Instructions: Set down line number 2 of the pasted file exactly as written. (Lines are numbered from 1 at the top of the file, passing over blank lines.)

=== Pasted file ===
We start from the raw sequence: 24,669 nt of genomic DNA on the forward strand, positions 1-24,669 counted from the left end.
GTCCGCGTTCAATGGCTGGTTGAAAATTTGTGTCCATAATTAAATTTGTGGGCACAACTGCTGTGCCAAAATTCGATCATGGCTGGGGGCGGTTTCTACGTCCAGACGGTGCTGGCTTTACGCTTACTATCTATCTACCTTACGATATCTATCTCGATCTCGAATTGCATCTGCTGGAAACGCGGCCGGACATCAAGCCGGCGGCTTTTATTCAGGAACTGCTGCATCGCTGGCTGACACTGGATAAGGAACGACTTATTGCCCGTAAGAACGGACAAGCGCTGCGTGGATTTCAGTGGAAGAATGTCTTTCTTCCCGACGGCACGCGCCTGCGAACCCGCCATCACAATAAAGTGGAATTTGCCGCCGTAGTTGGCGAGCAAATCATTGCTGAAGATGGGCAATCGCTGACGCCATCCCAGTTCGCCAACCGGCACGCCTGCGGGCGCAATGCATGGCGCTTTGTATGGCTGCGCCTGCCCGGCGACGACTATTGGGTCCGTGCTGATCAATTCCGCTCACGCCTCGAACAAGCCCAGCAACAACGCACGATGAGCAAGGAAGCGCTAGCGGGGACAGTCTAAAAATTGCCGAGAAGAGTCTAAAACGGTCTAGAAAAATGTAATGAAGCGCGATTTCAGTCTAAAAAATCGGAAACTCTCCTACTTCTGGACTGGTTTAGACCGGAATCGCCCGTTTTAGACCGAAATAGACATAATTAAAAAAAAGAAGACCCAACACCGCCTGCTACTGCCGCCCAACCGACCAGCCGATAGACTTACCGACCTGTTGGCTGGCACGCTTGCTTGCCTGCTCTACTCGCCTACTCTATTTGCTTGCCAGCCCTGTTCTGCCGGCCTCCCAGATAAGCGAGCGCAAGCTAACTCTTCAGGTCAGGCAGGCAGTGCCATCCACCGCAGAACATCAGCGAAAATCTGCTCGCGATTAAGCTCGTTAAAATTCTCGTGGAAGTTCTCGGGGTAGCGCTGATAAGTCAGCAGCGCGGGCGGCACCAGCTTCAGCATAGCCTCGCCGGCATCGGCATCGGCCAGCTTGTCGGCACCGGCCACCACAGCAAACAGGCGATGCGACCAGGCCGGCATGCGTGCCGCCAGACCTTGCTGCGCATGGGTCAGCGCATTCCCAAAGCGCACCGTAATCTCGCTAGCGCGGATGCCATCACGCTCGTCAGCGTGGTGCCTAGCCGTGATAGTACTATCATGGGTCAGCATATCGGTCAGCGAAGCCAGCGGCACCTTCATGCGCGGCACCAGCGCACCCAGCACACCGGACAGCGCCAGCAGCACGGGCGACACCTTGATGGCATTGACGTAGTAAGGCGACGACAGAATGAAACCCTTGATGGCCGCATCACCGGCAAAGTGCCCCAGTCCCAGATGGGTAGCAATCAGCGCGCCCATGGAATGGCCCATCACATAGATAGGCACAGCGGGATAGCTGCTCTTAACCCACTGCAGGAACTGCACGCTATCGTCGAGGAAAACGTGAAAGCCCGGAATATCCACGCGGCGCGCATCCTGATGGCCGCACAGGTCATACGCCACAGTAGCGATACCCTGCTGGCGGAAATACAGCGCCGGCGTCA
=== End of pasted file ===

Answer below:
GTCCGCGTTCAATGGCTGGTTGAAAATTTGTGTCCATAATTAAATTTGTGGGCACAACTGCTGTGCCAAAATTCGATCATGGCTGGGGGCGGTTTCTACGTCCAGACGGTGCTGGCTTTACGCTTACTATCTATCTACCTTACGATATCTATCTCGATCTCGAATTGCATCTGCTGGAAACGCGGCCGGACATCAAGCCGGCGGCTTTTATTCAGGAACTGCTGCATCGCTGGCTGACACTGGATAAGGAACGACTTATTGCCCGTAAGAACGGACAAGCGCTGCGTGGATTTCAGTGGAAGAATGTCTTTCTTCCCGACGGCACGCGCCTGCGAACCCGCCATCACAATAAAGTGGAATTTGCCGCCGTAGTTGGCGAGCAAATCATTGCTGAAGATGGGCAATCGCTGACGCCATCCCAGTTCGCCAACCGGCACGCCTGCGGGCGCAATGCATGGCGCTTTGTATGGCTGCGCCTGCCCGGCGACGACTATTGGGTCCGTGCTGATCAATTCCGCTCACGCCTCGAACAAGCCCAGCAACAACGCACGATGAGCAAGGAAGCGCTAGCGGGGACAGTCTAAAAATTGCCGAGAAGAGTCTAAAACGGTCTAGAAAAATGTAATGAAGCGCGATTTCAGTCTAAAAAATCGGAAACTCTCCTACTTCTGGACTGGTTTAGACCGGAATCGCCCGTTTTAGACCGAAATAGACATAATTAAAAAAAAGAAGACCCAACACCGCCTGCTACTGCCGCCCAACCGACCAGCCGATAGACTTACCGACCTGTTGGCTGGCACGCTTGCTTGCCTGCTCTACTCGCCTACTCTATTTGCTTGCCAGCCCTGTTCTGCCGGCCTCCCAGATAAGCGAGCGCAAGCTAACTCTTCAGGTCAGGCAGGCAGTGCCATCCACCGCAGAACATCAGCGAAAATCTGCTCGCGATTAAGCTCGTTAAAATTCTCGTGGAAGTTCTCGGGGTAGCGCTGATAAGTCAGCAGCGCGGGCGGCACCAGCTTCAGCATAGCCTCGCCGGCATCGGCATCGGCCAGCTTGTCGGCACCGGCCACCACAGCAAACAGGCGATGCGACCAGGCCGGCATGCGTGCCGCCAGACCTTGCTGCGCATGGGTCAGCGCATTCCCAAAGCGCACCGTAATCTCGCTAGCGCGGATGCCATCACGCTCGTCAGCGTGGTGCCTAGCCGTGATAGTACTATCATGGGTCAGCATATCGGTCAGCGAAGCCAGCGGCACCTTCATGCGCGGCACCAGCGCACCCAGCACACCGGACAGCGCCAGCAGCACGGGCGACACCTTGATGGCATTGACGTAGTAAGGCGACGACAGAATGAAACCCTTGATGGCCGCATCACCGGCAAAGTGCCCCAGTCCCAGATGGGTAGCAATCAGCGCGCCCATGGAATGGCCCATCACATAGATAGGCACAGCGGGATAGCTGCTCTTAACCCACTGCAGGAACTGCACGCTATCGTCGAGGAAAACGTGAAAGCCCGGAATATCCACGCGGCGCGCATCCTGATGGCCGCACAGGTCATACGCCACAGTAGCGATACCCTGCTGGCGGAAATACAGCGCCGGCGTCA